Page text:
Will the new financial district remain empty?
The Economist magazine recently published a disturbing report about the King Abdullah Financial District that is being built in Riyadh and is expected to be completed by the end of this year. I also wrote a similar piece about the project more than a year ago.
The magazine reports that the 800,000 square meter project will remain unoccupied.
The Economist says in its report (May 11) that until now the developer has leased only 10 percent of the office space that means there are still 720 square meters vacant. The report explained that the project if utilized fully would provide triple the number of offices available in the city.
The Economist also explained that there are many banks in the Kingdom, which have their headquarters in Riyadh such as the National Arab Bank, National Commercial Bank and the Saudi French Bank. I think that they might open small branches in the new financial district but would not move their headquarters there. The only bank that owns a building in the new district is Samba.
I once mentioned a study explaining how the demand of the administrative offices in Riyadh would not exceed 300,000 square meters once the project was completed. There are many other similar projects by the Social Insurance and the Public Pension Agency. These projects put together will provide more than 2.5 million square meters of office space.
This makes us wonder what would happen to the independent developers who built the skyscrapers on King Fahad Road in Riyadh. They had bought the land at high prices hoping to be compensated by the rents in this upscale area of Riyadh. However, the rate per square meter has dropped to lower than SR 600. Two years ago the price was more than SR 1,300.
The magazine tried to explain why the demand is low saying that although the Kingdom has a lot of revenue, the country’s economy is based on oil exports only.
The report suggests that even if all the large companies move to this district, they will only occupy one-third of the space provided. The report pointed out that Riyadh has only a few legal and financial firms compared to the size of the city and its economy.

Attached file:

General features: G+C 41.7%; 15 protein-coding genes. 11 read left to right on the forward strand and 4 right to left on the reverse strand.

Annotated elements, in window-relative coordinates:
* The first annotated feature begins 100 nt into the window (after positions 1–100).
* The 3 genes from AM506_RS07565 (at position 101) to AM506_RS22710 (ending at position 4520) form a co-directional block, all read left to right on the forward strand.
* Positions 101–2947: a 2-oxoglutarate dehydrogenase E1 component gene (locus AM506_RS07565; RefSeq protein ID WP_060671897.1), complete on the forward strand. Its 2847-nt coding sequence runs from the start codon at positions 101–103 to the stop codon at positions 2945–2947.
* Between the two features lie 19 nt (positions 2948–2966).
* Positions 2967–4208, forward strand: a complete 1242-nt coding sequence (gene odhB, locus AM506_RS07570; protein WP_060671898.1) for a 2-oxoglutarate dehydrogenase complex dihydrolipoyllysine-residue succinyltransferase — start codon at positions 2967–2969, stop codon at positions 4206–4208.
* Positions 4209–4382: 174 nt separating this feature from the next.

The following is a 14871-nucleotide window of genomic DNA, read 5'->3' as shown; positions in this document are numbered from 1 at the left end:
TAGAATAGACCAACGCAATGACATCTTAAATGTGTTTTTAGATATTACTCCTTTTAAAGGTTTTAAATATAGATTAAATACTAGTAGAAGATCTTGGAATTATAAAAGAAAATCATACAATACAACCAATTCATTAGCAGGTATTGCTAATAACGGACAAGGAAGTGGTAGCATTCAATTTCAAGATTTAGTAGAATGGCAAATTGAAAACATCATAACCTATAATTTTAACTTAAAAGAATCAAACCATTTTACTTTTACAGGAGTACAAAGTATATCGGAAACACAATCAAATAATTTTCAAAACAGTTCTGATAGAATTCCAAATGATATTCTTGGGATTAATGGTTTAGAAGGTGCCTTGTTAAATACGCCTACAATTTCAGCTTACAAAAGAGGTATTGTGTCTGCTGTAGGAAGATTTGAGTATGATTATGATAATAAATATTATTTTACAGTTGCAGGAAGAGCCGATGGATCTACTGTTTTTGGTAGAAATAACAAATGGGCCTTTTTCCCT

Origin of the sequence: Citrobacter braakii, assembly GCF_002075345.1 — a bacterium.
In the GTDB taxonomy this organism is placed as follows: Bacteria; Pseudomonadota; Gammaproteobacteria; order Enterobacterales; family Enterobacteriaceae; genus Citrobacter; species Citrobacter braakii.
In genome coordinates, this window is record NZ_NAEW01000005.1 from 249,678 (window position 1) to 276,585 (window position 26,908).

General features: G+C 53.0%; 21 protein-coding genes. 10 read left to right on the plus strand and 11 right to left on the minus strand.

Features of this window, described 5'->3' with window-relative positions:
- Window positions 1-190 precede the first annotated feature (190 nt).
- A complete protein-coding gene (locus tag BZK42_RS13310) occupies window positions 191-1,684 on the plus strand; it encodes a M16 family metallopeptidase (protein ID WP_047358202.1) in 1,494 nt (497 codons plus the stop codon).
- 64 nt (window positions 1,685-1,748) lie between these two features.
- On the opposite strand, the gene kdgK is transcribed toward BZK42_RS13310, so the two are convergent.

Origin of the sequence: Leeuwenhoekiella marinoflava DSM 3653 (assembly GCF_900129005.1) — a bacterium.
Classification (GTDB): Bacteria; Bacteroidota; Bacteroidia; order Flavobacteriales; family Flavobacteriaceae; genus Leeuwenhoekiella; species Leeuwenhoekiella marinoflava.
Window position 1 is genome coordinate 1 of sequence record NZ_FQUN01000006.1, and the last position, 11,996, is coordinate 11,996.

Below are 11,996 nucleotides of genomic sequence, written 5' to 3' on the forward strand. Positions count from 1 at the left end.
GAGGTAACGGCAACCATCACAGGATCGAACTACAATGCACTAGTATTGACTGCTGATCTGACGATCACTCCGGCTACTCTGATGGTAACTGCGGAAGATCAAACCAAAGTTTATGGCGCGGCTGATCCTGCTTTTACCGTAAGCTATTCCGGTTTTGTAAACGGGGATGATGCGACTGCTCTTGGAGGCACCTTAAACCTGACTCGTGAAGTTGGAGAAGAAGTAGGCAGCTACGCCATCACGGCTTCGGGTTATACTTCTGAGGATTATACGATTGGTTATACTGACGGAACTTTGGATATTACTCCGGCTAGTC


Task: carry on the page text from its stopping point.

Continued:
The other reason we have a low demand for office space is absence of the international forums and conferences. We all know that we have social and logistic obstacles in making Riyadh a center for such dynamic activities.
The social isolation, segregation and visa issuance policy in addition to the poor hospitality services are enough reasons to push the conference organizers to Dubai.
We have to decide which way to take. Should we continue following the current narrow economic channel, which will never help ease the unemployment? Or should we adopt some kind of a moderate outlook that would help improve the quality of services and thus expand activities to other cities creating more jobs.
It is worth mentioning in this article that only a fifth of the new graduates will find decent jobs in the Kingdom’s economy.
This adds more pressure to make the change. There are more than 20 million Saudis and there is a need for a more inclusive development policy that takes care of all Saudi cities. It is important that development not be confined to big cities but also cover the rest of the country.